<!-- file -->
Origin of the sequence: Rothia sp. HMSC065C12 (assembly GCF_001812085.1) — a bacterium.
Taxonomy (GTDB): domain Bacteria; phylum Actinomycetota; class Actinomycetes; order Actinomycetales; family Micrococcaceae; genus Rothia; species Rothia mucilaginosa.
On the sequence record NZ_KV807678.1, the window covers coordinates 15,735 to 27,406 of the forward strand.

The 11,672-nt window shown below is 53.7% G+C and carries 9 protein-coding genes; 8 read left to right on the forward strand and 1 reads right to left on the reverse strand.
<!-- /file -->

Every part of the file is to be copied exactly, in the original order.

Origin of the sequence: Rothia sp. HMSC065C12 (assembly GCF_001812085.1) — a bacterium.
Taxonomy (GTDB): domain Bacteria; phylum Actinomycetota; class Actinomycetes; order Actinomycetales; family Micrococcaceae; genus Rothia; species Rothia mucilaginosa.
On the sequence record NZ_KV807678.1, the window covers coordinates 15,735 to 27,406 of the forward strand.

The 11,672-nt window shown below is 53.7% G+C and carries 9 protein-coding genes; 8 read left to right on the forward strand and 1 reads right to left on the reverse strand.